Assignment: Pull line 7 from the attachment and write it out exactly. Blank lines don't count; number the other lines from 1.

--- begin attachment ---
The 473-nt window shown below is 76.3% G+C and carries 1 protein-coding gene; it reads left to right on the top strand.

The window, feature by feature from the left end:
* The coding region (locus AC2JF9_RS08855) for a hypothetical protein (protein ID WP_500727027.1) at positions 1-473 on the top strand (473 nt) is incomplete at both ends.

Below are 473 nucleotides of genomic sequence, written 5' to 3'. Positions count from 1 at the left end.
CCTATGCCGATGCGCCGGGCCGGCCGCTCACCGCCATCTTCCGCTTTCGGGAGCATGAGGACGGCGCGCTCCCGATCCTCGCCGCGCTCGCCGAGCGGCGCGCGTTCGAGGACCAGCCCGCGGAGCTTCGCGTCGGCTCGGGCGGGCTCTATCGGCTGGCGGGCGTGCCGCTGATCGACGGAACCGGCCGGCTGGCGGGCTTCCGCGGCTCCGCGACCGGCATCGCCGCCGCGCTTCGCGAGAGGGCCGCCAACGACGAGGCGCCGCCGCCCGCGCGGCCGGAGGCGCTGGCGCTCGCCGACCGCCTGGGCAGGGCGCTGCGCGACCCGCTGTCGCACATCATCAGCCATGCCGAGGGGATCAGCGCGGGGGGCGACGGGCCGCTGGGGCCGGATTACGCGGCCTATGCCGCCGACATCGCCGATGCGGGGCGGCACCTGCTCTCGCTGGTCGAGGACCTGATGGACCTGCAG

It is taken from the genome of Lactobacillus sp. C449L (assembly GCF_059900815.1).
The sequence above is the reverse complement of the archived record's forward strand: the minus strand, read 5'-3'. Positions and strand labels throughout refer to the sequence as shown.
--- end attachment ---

The sequence above is the reverse complement of the archived record's forward strand: the minus strand, read 5'-3'. Positions and strand labels throughout refer to the sequence as shown.